The author is well-known for his depth of research and his attention to detail, and in a new style of format, he has selected fifty people involved in the disaster, and by using their specific eyewitness accounts he has managed to make the confusing situation much clearer, making it possible for the reader to experience the dreadful events as they unfolded. The book also includes biographical tributes to the fifty people, who came from all walks of life and geographical regions, telling who they were, their experiences during the disaster, and what happened to those who were fortunate enough to survive.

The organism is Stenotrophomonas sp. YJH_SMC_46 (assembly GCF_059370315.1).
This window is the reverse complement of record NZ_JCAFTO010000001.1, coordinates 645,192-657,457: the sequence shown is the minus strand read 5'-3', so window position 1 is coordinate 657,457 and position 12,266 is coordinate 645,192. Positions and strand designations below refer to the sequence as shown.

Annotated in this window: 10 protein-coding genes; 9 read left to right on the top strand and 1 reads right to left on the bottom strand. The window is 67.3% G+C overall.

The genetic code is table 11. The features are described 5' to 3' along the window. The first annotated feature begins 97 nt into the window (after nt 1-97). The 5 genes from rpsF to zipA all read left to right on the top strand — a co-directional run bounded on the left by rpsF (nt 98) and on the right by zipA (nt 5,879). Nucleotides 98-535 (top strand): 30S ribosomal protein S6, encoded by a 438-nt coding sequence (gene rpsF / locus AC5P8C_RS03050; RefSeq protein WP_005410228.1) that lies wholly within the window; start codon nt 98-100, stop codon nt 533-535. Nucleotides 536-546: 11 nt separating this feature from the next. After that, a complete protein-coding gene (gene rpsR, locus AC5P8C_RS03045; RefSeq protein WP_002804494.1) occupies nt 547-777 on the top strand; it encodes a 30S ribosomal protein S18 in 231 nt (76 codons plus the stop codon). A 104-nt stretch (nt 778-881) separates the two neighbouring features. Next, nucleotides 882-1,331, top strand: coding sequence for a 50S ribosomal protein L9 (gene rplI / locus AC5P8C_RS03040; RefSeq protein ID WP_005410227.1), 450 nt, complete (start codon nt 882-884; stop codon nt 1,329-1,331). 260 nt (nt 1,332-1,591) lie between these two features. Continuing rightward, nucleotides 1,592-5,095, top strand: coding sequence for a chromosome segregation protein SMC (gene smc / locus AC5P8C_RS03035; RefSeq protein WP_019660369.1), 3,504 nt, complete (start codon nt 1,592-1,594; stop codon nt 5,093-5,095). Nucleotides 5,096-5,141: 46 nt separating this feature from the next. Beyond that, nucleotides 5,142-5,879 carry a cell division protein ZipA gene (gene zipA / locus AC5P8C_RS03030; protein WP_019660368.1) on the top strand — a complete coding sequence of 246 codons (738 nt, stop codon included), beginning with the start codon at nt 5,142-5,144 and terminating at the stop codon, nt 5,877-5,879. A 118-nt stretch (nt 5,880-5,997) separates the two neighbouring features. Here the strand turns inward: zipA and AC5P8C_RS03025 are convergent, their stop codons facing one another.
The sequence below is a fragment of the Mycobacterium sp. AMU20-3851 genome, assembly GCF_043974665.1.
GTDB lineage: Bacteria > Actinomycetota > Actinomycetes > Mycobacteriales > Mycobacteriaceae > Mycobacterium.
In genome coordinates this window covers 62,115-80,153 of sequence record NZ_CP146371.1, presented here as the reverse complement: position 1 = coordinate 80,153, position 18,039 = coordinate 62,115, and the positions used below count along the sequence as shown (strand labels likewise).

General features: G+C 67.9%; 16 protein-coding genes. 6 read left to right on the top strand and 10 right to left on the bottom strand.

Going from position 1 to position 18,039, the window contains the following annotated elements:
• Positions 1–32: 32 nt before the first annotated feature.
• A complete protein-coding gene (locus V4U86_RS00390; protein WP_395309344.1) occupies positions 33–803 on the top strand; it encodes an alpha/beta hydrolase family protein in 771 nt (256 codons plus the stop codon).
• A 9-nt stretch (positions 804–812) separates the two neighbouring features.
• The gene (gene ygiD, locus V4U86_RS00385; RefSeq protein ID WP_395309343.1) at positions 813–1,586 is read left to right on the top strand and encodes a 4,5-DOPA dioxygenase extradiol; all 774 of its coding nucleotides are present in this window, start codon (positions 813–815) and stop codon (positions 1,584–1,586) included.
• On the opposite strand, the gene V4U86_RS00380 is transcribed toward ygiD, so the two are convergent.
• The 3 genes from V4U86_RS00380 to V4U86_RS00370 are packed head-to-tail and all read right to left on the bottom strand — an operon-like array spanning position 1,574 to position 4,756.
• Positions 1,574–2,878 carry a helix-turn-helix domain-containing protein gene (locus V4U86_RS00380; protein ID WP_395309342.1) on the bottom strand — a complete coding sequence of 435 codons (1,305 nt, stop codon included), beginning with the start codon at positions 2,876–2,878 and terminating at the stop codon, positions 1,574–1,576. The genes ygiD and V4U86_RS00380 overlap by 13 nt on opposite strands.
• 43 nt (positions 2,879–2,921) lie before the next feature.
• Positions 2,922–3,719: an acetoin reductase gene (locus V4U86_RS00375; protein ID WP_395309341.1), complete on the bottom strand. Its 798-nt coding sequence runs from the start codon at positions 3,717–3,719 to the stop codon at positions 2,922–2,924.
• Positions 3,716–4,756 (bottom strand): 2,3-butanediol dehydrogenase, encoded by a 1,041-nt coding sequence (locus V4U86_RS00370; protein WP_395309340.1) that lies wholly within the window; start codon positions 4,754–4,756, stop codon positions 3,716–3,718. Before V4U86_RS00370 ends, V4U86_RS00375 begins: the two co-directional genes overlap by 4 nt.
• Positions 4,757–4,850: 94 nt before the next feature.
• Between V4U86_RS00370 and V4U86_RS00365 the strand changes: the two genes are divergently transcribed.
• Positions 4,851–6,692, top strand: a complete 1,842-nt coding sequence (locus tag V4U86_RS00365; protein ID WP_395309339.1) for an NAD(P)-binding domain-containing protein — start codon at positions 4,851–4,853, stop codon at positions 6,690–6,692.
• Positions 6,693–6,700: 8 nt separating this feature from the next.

Before the scrutiny of scientific Enlightenment and Age of Reason, in the eighteenth century, ghost ships and oceanic monsters were the stuff of superstition, myth and legend to explain the inexplicable, to enthral the imagination - and enliven the unimaginable.
Seafaring before the twentieth century bristled with peril. The safe haven of your vessel might be destroyed by tempest or misadventure, your security scuttled. When you were cast away with only the resources of pluck, stamina, hope - and luck.